The Kings Courtyard Inn is a bed & breakfast that strikes the perfect balance of privacy and community, activity and relaxation. Its ideal location in the heart of Charleston's historic district provides instant access to the antique and shopping districts, the City Market, historic homes, and restaurants.
The Kings Courtyard Inn was a beautiful surprise! The inn is set inside a carefully restored 1853 building. After a century and a half of varied uses, it has evolved into an elegant retreat. It is one of the most unique hotels I've stayed in outside Europe.
"This is such a quaint and lovely hotel which is only exceeded by the amazing and helpful staff."
As a family-owned historic hotel, it's no surprise that we love to cater to families - and so does Charleston. From catching up in the courtyard to discovering great local King Street shops to soaking in the surf and sun at one of our renowned beaches, you'll find something for every member of the family.
Is it our sun-filled courtyards? Our ideal location in the heart of the city? Whatever your answer, The King's Courtyard Inn has earned its place in the hearts of romantics around the world. Whether you're searching for a romantic Charleston getaway or a relaxed honeymoon in the #2 U.S. wedding destination, we promise to make a beautiful, indelible mark on your heart.
The King's Courtyard Inn's own history dates back to 1853, when it was known as the Blum Building. Our bed and breakfast is the perfect place to immerse yourself in Charleston's rich history. And, you're just steps from other amazing historic sites like the City Market and the Nathaniel Russell House and museum. Whether you're relaxing in our sun-filled courtyard or exploring beautiful works of native artists, you're part of a city where history truly lives.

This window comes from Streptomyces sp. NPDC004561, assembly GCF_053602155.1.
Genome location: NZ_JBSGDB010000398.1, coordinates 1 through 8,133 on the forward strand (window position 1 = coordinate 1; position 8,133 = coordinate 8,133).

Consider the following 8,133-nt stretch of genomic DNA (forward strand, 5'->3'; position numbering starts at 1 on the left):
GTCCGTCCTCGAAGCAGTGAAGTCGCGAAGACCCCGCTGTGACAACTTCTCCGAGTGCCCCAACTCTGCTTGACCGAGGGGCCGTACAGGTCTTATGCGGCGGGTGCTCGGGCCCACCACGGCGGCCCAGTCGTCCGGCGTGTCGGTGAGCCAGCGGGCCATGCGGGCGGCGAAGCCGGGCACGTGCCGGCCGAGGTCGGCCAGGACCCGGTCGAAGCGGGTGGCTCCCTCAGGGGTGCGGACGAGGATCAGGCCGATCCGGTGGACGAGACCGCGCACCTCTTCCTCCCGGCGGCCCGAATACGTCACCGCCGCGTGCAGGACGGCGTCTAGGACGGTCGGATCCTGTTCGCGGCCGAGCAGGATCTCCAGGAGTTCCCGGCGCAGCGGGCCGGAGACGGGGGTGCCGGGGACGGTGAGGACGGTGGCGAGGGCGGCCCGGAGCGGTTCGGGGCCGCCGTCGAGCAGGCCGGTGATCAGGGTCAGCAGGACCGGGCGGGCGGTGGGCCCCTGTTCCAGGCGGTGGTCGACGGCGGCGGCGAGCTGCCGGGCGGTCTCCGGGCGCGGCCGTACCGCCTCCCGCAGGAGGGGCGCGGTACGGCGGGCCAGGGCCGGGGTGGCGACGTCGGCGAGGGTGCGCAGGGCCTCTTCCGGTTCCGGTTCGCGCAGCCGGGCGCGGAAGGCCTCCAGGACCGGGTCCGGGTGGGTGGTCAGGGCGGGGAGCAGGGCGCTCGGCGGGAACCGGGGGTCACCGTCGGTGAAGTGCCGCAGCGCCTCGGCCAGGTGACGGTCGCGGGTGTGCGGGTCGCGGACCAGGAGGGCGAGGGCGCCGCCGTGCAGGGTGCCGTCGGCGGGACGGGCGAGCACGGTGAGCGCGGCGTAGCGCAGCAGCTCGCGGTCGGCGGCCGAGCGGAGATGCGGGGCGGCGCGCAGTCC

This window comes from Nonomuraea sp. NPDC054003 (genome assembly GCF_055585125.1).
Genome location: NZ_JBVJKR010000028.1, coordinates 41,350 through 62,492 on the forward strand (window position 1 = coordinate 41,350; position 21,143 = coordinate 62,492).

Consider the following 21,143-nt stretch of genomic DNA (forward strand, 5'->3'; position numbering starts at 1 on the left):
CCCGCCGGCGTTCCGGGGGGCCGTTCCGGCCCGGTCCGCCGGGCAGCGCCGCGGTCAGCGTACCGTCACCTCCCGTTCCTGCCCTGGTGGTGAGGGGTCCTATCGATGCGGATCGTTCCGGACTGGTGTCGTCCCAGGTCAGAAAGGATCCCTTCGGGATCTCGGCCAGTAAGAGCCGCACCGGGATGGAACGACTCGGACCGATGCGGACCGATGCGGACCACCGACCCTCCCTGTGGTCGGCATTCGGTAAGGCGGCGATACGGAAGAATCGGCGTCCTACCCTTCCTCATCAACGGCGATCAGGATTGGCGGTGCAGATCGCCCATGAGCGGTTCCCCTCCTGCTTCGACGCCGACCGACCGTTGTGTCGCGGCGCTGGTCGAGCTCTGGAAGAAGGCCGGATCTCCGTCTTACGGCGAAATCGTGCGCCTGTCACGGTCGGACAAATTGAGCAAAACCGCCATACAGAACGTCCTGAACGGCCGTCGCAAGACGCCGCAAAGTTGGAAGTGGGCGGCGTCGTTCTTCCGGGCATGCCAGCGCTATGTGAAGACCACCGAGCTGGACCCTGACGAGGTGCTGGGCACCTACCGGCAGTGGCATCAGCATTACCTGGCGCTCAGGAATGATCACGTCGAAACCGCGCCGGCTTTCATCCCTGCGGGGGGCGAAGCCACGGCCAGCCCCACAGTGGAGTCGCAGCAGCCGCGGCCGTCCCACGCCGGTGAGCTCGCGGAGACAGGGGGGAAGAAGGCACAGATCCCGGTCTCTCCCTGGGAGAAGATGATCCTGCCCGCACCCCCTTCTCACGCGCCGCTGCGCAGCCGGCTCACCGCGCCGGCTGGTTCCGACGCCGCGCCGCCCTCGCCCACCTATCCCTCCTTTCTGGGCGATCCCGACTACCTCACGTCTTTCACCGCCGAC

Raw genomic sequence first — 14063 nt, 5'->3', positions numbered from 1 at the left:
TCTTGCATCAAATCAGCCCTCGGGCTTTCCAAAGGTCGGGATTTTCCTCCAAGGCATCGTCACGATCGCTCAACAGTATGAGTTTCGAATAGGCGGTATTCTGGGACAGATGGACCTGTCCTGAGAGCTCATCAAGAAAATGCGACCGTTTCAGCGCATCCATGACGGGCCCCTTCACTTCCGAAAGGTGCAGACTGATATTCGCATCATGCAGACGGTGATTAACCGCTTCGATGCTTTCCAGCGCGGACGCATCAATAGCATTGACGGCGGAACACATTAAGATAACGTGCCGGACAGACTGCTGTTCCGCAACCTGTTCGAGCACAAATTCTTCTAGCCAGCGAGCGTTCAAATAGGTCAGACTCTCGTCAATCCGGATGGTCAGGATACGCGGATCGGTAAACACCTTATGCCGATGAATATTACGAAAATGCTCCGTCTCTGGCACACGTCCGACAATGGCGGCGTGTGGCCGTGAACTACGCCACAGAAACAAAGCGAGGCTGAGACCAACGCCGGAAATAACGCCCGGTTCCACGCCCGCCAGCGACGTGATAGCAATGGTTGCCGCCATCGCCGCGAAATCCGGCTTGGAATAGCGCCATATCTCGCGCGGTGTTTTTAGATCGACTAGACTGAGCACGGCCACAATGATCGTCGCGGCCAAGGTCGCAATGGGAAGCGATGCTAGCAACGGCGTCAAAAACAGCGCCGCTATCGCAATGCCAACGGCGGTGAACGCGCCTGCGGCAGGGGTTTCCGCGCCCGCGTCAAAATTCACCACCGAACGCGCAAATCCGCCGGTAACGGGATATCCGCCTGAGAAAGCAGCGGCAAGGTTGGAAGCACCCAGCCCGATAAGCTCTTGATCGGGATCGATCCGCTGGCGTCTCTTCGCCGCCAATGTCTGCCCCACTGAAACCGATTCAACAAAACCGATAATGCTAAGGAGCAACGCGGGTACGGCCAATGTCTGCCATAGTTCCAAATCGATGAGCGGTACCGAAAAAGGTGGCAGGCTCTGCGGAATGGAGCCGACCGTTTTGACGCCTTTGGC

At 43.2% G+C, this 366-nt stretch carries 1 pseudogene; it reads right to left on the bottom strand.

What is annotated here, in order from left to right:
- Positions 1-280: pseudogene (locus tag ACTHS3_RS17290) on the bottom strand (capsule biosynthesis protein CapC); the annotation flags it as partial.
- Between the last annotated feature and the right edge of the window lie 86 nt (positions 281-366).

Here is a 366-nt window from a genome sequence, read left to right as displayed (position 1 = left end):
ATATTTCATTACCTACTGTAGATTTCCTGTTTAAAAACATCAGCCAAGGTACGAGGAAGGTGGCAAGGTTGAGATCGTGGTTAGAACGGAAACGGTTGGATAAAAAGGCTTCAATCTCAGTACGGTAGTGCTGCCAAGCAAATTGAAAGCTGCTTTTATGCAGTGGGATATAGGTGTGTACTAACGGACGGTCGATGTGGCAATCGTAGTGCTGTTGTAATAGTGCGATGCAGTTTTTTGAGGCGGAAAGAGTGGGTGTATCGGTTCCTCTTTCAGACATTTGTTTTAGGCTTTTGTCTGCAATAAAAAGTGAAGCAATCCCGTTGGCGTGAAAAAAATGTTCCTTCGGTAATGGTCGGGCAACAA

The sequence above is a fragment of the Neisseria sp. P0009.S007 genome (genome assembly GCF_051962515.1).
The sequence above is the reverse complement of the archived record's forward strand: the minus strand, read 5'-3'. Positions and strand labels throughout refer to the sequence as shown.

Built in 1853 by Colonel Charles Blum, the Inn is one of the oldest buildings on famed King Street. Designed by noted Charleston architect, Francis D. Lee in the Greek revival style, the structure is accented by Egyptian architectural detailing. In the 1800's, the first floor housed shops while the second and third floors were used as a hotel.
Following the War Between the States, King Street fell into a long decline. The war's devastating effect on the Southern economy changed the character of the Blum Building's shops. A portrait and picture frame manufacturer lasted only a year. Over the next century the uses of the building varied from Singer Sewing Machine, a Salvation Army for lodging women, even a skating rink.
In 1983, the building underwent a complete renovation. Two light wells of the original buildings were uncovered and enlarged, creating the two courtyards with surrounding rooms. Floors were refinished; windows replaced and modern baths and amenities were added for guests' enjoyment for years to come.